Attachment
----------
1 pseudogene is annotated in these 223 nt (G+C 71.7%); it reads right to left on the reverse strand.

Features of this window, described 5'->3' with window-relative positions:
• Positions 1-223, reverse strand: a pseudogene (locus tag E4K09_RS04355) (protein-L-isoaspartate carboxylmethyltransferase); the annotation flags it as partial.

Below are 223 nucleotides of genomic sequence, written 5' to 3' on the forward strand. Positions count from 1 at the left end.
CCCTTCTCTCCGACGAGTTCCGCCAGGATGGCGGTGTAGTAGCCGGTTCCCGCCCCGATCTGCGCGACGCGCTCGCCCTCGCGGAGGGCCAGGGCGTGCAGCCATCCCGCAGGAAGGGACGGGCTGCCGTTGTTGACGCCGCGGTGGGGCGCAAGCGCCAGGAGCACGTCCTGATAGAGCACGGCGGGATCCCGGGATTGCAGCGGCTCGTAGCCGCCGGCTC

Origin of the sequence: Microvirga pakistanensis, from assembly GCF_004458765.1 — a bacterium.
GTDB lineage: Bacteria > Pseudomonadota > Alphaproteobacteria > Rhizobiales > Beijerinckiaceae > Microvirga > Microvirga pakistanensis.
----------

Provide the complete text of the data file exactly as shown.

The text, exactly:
1 pseudogene is annotated in these 223 nt (G+C 71.7%); it reads right to left on the reverse strand.

Features of this window, described 5'->3' with window-relative positions:
• Positions 1-223, reverse strand: a pseudogene (locus tag E4K09_RS04355) (protein-L-isoaspartate carboxylmethyltransferase); the annotation flags it as partial.

Below are 223 nucleotides of genomic sequence, written 5' to 3' on the forward strand. Positions count from 1 at the left end.
CCCTTCTCTCCGACGAGTTCCGCCAGGATGGCGGTGTAGTAGCCGGTTCCCGCCCCGATCTGCGCGACGCGCTCGCCCTCGCGGAGGGCCAGGGCGTGCAGCCATCCCGCAGGAAGGGACGGGCTGCCGTTGTTGACGCCGCGGTGGGGCGCAAGCGCCAGGAGCACGTCCTGATAGAGCACGGCGGGATCCCGGGATTGCAGCGGCTCGTAGCCGCCGGCTC

Origin of the sequence: Microvirga pakistanensis, from assembly GCF_004458765.1 — a bacterium.
GTDB lineage: Bacteria > Pseudomonadota > Alphaproteobacteria > Rhizobiales > Beijerinckiaceae > Microvirga > Microvirga pakistanensis.